Q. 5. Explain the classification of small scale industries according to the MSMED Act, 2006.
Ans. As per the MSMED Act, 2006, small enterprises are classified into manufacturing and service enterprises based on their investment in plant and machinery or equipment (excluding land and buildings) as indicated below:
(i) Micro enterprise: Investment limit is upto ₹25 lakhs in case of a manufacturing unit and it is ₹10 lakhs in case of a service unit.
(ii) Small enterprise: For manufacturing units, more than ₹25 lakhs and upto ₹5 crores. For service unit more than ₹10 lakhs and upto ₹2 crores.
(iii) Medium enterprise: In case of manufacturing unit more than ₹5 crores and upto ₹10 crores and in case of service unit more than ₹2 crores and upto ₹5 crores.
Q. 6. ‘Protection of small-scale industries (SSI) by the Government is essential for equality of opportunity’. Comment.
Ans. The given statement is correct. Small-scale industries occupy a very important place in the industrial structure of the country. However, they cannot compete with the big industrial firms. They can flourish only when they are protected from the large firms. The government has reserved production of a number of products for the small scale industry. Moreover, small-scale industries were also given concessions, so steps taken by the Government for their growth are justified.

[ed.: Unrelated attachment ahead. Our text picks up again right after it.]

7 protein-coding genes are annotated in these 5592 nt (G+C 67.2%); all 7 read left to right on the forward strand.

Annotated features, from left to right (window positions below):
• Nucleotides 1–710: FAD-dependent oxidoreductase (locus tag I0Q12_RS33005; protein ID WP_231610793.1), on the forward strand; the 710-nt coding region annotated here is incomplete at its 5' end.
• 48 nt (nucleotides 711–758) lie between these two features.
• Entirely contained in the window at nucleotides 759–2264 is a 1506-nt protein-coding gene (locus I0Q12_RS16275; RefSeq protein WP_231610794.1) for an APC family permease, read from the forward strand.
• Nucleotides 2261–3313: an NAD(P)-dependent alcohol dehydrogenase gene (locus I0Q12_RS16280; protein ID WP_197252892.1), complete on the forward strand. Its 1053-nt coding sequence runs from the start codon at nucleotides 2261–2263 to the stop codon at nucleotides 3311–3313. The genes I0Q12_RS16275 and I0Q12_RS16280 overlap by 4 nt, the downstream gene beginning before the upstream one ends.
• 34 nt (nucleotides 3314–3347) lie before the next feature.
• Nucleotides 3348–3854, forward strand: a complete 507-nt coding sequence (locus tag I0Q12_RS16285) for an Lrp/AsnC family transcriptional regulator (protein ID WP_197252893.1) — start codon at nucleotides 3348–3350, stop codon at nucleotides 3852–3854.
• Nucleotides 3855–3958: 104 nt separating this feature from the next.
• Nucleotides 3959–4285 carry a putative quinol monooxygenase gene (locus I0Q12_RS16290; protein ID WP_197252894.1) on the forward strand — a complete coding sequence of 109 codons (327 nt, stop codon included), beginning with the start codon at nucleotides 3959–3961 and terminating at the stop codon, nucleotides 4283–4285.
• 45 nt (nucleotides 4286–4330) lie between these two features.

Q. 7. Explain the role of small business in rural India.
“Small industries are small in size but play a big role in development of rural areas”. Explain the role of small inquiries in rural areas.
Ans. The role of small business in rural India is as follows:
(i) Employment opportunities: Cottage and rural industries create a lot of employment opportunities in the rural areas especially for the traditional artisans and the weaker sections of society.
(ii) Prevents migration: Establishment of these industries in the rural areas prevent migration of rural population to urban areas in search of employment.
(iii) Reduces inequalities: Cottage and rural industries help in reducing inequalities in income, disperse development of industries and establish link with other sectors of the economy.